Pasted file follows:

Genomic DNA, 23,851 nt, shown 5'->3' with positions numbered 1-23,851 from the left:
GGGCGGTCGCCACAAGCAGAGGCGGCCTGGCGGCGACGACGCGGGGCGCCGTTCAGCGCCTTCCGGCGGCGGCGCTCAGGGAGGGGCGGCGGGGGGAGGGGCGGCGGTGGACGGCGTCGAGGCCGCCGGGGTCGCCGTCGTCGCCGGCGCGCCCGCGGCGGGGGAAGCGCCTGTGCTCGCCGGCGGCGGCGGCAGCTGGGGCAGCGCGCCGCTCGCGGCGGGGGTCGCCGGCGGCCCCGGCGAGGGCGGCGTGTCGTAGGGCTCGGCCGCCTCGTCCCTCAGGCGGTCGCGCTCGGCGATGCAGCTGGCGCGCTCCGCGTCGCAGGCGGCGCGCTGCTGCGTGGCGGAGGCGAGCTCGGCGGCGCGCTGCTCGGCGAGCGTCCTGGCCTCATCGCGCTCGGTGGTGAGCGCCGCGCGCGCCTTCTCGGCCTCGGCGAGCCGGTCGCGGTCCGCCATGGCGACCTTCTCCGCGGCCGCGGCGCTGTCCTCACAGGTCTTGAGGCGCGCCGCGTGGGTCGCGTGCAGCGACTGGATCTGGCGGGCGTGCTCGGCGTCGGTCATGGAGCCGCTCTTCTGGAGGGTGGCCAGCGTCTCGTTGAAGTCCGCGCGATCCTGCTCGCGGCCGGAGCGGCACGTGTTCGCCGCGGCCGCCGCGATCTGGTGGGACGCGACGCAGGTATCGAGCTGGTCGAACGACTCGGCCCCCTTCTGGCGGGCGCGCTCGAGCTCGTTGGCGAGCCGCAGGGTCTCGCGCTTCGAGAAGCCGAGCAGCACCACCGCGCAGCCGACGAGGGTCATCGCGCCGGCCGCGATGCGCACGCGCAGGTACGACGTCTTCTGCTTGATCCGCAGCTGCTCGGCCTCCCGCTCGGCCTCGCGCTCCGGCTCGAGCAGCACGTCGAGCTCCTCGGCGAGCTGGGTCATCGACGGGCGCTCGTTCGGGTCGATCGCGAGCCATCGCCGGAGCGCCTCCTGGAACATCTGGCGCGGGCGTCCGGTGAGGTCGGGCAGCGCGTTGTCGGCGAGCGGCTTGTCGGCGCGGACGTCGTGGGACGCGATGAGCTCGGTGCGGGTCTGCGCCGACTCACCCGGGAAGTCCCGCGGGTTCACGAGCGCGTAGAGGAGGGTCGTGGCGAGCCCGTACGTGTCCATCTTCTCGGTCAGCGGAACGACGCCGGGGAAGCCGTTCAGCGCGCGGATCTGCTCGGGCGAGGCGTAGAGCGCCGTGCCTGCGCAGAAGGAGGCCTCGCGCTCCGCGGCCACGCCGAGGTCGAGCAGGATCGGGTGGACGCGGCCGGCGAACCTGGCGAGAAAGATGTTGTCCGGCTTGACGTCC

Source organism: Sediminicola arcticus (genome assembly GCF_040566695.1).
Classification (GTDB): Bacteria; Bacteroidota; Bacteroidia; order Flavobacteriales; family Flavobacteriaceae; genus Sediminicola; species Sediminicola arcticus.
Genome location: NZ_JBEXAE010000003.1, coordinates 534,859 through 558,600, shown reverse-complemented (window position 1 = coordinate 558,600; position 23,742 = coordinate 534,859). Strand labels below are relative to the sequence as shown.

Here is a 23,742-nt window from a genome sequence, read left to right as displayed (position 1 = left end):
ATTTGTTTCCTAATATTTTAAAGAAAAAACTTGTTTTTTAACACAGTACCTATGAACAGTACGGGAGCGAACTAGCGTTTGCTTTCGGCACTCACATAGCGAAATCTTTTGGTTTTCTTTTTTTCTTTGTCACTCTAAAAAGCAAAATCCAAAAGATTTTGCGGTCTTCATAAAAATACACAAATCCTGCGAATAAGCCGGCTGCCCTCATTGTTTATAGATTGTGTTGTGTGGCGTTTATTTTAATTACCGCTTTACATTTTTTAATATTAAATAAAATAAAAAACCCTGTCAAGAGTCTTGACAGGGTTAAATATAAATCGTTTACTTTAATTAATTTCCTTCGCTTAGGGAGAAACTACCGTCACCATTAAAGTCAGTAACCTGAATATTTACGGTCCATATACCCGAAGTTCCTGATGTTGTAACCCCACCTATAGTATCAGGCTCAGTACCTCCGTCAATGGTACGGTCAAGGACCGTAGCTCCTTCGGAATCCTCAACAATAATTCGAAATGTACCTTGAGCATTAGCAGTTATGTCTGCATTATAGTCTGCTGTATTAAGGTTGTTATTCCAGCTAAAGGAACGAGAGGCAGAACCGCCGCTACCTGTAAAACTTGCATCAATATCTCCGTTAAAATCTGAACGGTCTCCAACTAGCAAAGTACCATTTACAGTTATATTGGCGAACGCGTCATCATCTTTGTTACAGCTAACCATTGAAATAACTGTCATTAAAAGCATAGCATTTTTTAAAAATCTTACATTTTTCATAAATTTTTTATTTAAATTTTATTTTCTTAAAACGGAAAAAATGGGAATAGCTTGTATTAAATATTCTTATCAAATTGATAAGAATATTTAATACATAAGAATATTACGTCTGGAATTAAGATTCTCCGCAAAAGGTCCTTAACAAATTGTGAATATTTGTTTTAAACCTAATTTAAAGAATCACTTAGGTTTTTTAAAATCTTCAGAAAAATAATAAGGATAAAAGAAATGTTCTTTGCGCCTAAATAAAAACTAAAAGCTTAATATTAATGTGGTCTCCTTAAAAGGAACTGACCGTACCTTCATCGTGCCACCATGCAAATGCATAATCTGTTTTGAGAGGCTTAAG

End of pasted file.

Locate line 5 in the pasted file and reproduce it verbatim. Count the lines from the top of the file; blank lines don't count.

Genome location: NZ_JBEXAE010000003.1, coordinates 534,859 through 558,600, shown reverse-complemented (window position 1 = coordinate 558,600; position 23,742 = coordinate 534,859). Strand labels below are relative to the sequence as shown.